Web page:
Hatchet

Empty

Empty

Anchor Bay Entertainment

NEW YORK -- Filmmaker Adam Green's obvious respect and affection for the slasher films of the 1980s comes through loud and clear in his indie attempt to create a villain worthy of entering the horror film pantheon alongside Freddy, Michael, Jason and all the rest. Unfortunately, "Hatchet," for all its old-school stylings, is unlikely to find a niche in a commercial environment that has embraced torture porn sans the cheekiness.

The film depicts a typically diverse group of tourists on a nighttime swamp tour in New Orleans as they are besieged by a homicidal bogeyman. He is Victor Crowley (Kane Hodder), a hideously deformed monster who supposedly was killed by his father years earlier in an ironic mishap. Apparently still upset by the experience, he has developed a particular facility with power tools, which he uses, along with his excessive strength, to separate his victims from their body parts.

The low-budget exercise does have some redeeming qualities. One is the setting, which is particularly welcome in these post-Katrina days and which offers the opportunity for plenty of breast-flashing to appease the teen male target audience. Another is the copious amounts of tongue-in-cheek, if less-than-scintillating, humor, which has gone missing in many such recent genre films.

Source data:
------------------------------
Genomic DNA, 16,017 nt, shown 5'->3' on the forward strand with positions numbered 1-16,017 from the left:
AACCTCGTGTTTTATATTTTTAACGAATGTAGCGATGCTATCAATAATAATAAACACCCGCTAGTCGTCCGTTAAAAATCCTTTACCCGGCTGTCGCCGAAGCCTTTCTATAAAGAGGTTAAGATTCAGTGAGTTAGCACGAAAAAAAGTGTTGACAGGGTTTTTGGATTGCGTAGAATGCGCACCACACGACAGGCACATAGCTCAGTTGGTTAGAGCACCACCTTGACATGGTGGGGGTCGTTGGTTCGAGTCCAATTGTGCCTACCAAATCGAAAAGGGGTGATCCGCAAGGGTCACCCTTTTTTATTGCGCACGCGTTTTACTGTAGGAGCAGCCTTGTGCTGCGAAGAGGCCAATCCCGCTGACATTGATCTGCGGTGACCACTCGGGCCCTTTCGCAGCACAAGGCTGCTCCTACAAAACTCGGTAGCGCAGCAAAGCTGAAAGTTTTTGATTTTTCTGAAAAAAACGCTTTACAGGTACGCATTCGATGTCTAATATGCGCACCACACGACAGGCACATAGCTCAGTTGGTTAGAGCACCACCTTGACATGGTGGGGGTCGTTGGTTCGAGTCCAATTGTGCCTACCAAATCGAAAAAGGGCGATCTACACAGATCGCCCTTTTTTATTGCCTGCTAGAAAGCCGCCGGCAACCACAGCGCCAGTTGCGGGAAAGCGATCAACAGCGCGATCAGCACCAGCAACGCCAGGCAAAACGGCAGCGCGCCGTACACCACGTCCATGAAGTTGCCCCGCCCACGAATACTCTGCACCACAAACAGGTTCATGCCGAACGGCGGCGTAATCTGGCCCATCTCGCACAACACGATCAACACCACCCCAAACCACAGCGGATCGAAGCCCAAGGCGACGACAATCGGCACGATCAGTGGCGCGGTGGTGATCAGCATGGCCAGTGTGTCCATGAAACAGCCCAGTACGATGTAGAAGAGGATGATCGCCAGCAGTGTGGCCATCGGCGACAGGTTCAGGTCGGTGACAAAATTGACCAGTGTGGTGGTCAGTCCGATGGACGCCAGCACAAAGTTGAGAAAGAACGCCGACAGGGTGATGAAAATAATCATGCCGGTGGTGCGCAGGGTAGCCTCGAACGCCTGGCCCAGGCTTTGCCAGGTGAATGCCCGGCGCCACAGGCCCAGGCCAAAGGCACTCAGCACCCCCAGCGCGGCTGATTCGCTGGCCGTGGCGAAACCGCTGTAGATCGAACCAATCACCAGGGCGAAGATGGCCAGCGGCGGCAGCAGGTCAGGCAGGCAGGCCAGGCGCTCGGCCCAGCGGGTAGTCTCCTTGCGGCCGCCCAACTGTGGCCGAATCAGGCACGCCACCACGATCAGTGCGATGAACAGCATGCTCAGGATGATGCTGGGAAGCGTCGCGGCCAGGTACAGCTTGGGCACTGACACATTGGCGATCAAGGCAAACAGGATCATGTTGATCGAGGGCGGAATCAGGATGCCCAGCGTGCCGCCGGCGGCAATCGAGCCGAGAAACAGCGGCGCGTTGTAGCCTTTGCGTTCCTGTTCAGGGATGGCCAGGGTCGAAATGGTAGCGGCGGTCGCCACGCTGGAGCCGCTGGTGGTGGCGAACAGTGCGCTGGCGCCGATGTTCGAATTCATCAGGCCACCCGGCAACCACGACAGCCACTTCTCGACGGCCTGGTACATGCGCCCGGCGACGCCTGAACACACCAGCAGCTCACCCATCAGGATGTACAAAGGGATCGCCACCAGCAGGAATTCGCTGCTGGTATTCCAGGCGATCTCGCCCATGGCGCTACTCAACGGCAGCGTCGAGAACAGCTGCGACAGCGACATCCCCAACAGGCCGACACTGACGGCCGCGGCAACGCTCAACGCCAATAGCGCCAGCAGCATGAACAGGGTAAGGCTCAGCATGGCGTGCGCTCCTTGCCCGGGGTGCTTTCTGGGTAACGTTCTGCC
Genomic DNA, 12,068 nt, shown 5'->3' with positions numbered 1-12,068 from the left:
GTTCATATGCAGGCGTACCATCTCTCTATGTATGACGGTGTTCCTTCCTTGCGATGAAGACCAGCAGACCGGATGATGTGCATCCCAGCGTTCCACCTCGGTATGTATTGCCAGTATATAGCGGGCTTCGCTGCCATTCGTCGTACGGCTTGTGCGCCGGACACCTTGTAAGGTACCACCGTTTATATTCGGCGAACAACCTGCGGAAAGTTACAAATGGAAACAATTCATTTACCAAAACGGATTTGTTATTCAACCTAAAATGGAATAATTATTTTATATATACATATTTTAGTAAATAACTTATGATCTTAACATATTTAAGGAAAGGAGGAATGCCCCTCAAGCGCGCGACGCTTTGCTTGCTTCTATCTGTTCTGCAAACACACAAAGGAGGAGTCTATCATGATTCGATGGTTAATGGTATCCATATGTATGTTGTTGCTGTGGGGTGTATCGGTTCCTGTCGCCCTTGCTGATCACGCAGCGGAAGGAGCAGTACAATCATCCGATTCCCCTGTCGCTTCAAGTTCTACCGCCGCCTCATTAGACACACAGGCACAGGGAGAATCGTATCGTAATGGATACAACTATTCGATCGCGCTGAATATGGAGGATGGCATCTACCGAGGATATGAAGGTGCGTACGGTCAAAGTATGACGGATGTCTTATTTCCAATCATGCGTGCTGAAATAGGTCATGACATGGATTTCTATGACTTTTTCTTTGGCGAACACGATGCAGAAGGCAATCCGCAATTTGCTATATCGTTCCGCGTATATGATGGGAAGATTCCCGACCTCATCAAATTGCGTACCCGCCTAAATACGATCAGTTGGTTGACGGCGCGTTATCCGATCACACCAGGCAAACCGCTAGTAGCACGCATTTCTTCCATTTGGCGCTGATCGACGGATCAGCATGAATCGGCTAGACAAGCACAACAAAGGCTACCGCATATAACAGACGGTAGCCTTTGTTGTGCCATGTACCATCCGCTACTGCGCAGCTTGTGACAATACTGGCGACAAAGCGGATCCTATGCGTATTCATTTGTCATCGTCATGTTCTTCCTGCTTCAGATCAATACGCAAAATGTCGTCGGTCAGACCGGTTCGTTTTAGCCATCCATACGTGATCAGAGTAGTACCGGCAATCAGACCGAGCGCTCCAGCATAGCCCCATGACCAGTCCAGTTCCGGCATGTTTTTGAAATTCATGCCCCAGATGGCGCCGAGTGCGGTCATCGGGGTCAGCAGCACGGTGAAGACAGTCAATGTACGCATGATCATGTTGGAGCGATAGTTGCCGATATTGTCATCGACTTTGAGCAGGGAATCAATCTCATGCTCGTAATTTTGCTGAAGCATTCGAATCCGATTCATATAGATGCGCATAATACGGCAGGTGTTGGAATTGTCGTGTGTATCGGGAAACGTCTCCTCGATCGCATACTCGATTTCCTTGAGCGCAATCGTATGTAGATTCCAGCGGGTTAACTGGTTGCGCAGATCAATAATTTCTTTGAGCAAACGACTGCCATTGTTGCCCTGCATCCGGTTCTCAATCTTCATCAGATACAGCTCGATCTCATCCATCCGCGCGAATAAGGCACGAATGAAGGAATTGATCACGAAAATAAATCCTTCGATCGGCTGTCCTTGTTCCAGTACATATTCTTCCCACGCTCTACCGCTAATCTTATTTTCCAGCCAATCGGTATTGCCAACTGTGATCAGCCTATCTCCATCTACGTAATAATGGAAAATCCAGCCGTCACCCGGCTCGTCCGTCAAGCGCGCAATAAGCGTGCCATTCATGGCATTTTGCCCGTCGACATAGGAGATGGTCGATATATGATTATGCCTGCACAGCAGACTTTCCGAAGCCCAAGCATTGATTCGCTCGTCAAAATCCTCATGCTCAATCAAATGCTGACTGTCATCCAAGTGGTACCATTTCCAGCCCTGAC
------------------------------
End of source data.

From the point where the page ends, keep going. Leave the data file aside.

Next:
The film's creators proudly announce that no CGI effects were used in its making, and indeed the frequent, highly gory scenes of violence are clearly being done the old-fashioned way, featuring endlessly creative special effects by longtime horror veteran John Carl Buechler.

Unfortunately, despite these elements, and the obligatory amusing cameos by such horror film icons as Robert Englund and Tony Todd, the film's qualities are overtaken by its derivativeness and lameness, with the result that "Hatchet" feels less like an homage than a mediocre retread.
comments powered by Disqus